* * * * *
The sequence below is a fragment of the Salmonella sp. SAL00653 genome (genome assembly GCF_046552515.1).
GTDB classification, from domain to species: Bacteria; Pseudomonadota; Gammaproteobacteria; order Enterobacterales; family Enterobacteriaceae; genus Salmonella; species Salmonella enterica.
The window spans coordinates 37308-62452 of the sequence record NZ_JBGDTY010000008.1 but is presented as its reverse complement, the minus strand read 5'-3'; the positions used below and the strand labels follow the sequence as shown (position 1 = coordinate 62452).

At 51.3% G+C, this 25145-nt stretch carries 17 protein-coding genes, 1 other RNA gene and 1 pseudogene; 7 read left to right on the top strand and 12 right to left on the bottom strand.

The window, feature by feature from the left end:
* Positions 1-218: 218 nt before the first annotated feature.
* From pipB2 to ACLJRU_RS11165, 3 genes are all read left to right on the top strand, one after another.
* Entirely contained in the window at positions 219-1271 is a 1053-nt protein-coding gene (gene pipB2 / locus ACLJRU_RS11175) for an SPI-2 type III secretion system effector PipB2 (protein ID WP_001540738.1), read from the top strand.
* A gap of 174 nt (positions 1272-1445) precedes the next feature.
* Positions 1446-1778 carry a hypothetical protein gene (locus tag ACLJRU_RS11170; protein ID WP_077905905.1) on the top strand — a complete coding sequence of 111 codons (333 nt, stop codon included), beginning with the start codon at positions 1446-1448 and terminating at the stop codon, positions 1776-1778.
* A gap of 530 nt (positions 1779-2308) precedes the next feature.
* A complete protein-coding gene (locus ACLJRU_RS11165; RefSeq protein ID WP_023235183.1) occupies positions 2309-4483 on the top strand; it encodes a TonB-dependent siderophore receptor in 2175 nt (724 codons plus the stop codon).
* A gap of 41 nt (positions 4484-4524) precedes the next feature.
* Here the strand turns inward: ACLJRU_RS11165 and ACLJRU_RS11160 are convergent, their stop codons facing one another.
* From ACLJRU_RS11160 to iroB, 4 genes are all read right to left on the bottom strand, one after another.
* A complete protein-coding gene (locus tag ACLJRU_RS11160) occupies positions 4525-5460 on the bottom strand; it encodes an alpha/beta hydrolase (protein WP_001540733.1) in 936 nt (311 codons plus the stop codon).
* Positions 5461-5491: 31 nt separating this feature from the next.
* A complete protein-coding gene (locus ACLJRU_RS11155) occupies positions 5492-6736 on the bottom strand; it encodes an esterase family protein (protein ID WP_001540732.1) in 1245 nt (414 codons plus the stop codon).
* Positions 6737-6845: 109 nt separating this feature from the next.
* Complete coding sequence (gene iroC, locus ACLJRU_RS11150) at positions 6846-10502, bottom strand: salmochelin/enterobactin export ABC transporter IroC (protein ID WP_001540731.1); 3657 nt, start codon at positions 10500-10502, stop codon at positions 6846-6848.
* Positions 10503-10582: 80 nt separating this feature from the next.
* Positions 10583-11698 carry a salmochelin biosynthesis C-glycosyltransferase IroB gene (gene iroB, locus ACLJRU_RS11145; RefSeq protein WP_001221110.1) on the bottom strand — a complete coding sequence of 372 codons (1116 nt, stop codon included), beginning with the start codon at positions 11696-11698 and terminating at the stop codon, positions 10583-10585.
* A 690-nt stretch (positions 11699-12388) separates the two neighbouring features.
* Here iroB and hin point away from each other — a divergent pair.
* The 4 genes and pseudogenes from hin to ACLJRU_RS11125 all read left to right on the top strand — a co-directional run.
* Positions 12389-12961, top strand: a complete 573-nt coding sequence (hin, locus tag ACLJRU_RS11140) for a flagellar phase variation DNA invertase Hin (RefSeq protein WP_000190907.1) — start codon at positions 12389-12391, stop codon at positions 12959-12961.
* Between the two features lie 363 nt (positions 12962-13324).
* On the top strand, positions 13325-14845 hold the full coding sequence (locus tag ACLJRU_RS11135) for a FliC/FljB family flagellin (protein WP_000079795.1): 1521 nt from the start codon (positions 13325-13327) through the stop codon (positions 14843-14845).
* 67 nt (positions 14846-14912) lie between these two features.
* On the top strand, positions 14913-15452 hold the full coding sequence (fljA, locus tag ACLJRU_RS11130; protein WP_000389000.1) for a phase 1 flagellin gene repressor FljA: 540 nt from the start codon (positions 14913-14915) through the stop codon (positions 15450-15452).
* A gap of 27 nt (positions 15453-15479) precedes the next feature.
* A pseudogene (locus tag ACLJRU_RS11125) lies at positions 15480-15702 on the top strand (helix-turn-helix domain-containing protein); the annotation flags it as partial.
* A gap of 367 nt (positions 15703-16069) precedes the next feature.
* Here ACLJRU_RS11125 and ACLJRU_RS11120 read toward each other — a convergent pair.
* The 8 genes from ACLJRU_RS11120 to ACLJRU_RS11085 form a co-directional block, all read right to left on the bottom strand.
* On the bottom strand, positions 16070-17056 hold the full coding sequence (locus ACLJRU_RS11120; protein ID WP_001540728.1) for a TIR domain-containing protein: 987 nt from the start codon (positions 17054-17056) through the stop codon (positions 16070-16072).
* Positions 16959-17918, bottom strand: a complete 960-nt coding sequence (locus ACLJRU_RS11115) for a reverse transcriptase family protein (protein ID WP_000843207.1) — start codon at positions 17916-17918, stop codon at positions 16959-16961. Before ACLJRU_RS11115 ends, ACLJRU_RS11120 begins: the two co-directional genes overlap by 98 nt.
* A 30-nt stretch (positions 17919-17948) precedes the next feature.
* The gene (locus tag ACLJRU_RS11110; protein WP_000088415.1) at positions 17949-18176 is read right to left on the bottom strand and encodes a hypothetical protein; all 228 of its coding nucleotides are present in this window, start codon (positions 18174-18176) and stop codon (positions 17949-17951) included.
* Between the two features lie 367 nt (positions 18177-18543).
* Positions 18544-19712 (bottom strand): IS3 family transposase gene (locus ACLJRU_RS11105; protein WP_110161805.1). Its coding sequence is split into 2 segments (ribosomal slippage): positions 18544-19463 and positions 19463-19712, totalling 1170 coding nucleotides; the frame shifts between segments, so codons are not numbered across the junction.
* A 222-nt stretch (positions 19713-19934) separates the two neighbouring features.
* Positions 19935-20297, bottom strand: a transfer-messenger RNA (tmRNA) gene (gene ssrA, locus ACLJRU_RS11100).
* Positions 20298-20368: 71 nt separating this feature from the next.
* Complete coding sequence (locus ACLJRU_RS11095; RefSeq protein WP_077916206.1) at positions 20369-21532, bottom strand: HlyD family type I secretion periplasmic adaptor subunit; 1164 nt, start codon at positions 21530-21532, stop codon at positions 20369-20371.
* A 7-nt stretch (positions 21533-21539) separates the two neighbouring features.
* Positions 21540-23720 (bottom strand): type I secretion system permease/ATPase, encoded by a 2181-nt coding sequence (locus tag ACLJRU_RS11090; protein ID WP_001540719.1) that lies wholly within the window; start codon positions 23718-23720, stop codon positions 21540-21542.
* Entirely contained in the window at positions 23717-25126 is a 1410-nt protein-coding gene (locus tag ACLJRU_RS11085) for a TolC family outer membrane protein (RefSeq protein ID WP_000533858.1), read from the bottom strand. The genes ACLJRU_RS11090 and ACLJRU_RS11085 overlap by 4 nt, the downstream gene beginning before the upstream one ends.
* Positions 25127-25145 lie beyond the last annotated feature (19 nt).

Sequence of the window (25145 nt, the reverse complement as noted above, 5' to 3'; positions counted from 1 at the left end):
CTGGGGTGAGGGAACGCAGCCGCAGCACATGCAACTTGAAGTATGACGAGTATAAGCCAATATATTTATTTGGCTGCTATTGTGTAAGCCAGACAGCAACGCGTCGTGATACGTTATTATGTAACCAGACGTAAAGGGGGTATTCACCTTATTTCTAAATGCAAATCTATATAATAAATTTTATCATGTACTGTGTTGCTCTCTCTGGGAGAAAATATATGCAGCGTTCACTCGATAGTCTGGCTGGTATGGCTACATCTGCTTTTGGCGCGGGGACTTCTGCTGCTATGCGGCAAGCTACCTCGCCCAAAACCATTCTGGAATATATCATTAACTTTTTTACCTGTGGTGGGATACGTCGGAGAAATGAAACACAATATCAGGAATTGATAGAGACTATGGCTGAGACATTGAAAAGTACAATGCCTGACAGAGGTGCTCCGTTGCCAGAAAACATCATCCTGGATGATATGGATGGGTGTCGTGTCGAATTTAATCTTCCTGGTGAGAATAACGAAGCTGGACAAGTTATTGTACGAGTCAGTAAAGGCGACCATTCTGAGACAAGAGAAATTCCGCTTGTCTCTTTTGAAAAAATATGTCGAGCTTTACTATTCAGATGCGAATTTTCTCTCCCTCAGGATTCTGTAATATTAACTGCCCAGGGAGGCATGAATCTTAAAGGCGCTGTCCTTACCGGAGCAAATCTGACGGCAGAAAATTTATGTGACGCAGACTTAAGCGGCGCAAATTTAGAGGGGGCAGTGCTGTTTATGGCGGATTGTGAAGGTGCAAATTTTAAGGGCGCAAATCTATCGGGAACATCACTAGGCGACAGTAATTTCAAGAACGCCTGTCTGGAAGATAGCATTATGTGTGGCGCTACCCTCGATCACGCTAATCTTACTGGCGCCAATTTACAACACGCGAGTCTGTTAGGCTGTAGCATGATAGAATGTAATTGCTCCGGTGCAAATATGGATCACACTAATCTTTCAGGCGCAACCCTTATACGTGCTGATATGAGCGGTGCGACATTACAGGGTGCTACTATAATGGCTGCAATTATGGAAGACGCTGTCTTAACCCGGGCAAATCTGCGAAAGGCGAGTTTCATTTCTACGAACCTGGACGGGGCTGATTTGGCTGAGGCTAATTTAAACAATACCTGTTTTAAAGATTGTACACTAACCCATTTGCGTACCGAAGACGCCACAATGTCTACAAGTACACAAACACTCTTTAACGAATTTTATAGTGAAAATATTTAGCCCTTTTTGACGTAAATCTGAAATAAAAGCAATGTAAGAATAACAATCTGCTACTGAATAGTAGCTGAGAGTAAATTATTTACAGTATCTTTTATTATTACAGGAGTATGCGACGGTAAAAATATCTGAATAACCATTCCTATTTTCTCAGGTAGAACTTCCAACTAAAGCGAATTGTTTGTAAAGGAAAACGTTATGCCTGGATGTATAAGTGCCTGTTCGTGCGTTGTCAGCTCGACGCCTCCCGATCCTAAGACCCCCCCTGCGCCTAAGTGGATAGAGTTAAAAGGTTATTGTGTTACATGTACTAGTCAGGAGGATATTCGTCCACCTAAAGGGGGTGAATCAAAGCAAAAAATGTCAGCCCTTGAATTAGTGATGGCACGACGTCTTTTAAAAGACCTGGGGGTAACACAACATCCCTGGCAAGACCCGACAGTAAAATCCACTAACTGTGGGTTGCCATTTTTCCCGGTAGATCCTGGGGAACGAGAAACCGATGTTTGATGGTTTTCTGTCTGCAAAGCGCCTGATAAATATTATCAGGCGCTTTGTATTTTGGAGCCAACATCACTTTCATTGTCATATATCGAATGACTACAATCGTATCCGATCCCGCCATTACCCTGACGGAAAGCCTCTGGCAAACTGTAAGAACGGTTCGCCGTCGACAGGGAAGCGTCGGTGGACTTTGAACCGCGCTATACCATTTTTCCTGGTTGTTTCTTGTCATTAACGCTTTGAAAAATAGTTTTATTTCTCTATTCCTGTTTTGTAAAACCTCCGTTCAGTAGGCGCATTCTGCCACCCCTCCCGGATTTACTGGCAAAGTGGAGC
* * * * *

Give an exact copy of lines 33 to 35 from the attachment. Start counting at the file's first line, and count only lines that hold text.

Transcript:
* A gap of 367 nt (positions 15703-16069) precedes the next feature.
* Here ACLJRU_RS11125 and ACLJRU_RS11120 read toward each other — a convergent pair.
* The 8 genes from ACLJRU_RS11120 to ACLJRU_RS11085 form a co-directional block, all read right to left on the bottom strand.